I recently worked with the Canary Project on “Solar Sun,” their large scale installation in South Africa for 350.org, an organization that works to bring awareness to global environmental issues. The intent was to arrange a happening of people and things on the ground so they’d be visible from space and photographed via satellite. (I haven’t seen those photos yet.) Canary had the great idea to use solar cookers to cook food for a huge feast of people on picnic blankets arrayed like the rays of the sun and then to give the cookers back to the community. I worked with them to develop the design and to provide logistical instructions for materials and laying everything out on the ground with no eye from above. Neither I nor Ed and Susannah at the Canary Project had much control from here in the States aside from the set up instructions we gave. But from 350.org’s flickr stream it looks like things went pretty well!
A while back while we were building out J.D. Fisk and making all the plywood cabinet carcasses, my buddy Jake found this little guy and put it in my hand. “Buck shot,” he said. Yeah right, I laughed, but as we crouched around he explained that– of course– plywood comes from trees and trees come from wooded areas where people go to hunt and whatever doesn’t hit an animal is bound to hit a, wait for it…. tree! I’d never seen that before. It’s a beautiful little artifact in the life of an under appreciated building material.
This is a fascinating story from last week’s NYTimes that tells of a 30yr old unsolved murder case featuring a vicious town bully who was gunned down in broad daylight, the dozens of eyewitnesses who saw nothing and the prosecutor who fought in vain against the town’s resolve to secrecy. I see this is a case where good old fashioned people and community succeeded where the protective infrastructures of modern society failed.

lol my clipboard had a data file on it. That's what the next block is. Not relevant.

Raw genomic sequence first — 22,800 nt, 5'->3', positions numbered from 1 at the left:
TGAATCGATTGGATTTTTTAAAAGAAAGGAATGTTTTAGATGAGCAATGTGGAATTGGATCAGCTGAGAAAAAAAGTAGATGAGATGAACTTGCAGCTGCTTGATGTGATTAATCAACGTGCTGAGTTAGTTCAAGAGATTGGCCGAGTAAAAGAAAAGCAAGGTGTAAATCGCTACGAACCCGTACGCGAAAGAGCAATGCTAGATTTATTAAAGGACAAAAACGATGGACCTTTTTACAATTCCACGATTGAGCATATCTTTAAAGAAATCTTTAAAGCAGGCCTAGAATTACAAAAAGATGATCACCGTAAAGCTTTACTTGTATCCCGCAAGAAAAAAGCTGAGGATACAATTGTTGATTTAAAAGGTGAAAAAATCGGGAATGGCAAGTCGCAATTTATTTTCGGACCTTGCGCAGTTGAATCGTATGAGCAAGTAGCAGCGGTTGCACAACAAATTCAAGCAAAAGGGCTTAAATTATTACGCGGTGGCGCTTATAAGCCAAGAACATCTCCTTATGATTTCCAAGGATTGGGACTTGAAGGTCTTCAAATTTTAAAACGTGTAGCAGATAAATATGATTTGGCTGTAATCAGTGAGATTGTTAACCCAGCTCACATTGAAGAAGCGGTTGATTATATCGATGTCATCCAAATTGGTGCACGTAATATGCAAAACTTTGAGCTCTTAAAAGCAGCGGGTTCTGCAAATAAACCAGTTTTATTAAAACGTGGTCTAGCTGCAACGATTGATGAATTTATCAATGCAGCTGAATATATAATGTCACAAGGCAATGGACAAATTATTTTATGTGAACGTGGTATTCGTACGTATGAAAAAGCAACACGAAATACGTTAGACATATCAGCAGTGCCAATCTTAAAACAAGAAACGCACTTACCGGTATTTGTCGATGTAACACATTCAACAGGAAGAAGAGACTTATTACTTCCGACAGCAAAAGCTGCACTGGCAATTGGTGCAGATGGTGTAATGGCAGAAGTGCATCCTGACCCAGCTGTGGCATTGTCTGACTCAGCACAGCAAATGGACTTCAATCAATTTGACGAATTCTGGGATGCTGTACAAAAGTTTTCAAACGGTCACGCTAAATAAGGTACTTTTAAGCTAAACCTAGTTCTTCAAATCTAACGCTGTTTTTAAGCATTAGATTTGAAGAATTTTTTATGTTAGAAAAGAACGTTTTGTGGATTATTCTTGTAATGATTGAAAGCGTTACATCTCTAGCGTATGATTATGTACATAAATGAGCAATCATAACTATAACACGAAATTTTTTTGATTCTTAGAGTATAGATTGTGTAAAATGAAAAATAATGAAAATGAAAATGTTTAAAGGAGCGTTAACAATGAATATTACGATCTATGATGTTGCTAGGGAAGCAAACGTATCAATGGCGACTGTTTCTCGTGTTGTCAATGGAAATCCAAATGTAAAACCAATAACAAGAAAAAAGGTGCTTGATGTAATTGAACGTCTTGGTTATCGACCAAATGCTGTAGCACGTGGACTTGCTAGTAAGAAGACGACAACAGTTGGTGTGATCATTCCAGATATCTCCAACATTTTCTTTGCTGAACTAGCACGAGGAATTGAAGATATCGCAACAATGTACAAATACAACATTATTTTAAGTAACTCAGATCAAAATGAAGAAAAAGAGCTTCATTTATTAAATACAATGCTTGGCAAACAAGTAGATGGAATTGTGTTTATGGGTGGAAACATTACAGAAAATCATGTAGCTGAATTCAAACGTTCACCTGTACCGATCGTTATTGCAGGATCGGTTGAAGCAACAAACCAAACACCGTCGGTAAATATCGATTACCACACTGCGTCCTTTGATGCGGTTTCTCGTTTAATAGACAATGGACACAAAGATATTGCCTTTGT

NW corner, 34th & 8th.
I forgot to post this from the night before Thanksgiving. Since grade school I’ve tried to make a tradition of going to see the Macy’s Parade balloons being blown up on 77th. But I never noticed the inflation instructions before. I am generally fascinated by written or illustrated instructions. These are quite strange. (Click on the image to see it a little bigger….)
Delighted, tickled inside, warm withed with nostalgia. These are some ways I’d describe how I felt when I went looking for gifts for my two year old and came upon the one and only Snoopy Sno-Cone Machine on Amazon. Not for this year I think. But I’m amazed and thrilled to see it still in production. This was definitely one of Santa’s finer creations.
A friend on Facebook linked to this amazing presentation and history of Colorforms on the site of Mel Birnkrant, the inventor and toy designer who would breathe decades of life into the previously invented and wildly simple toy. Take the time to go through this and read his story. It’s really great.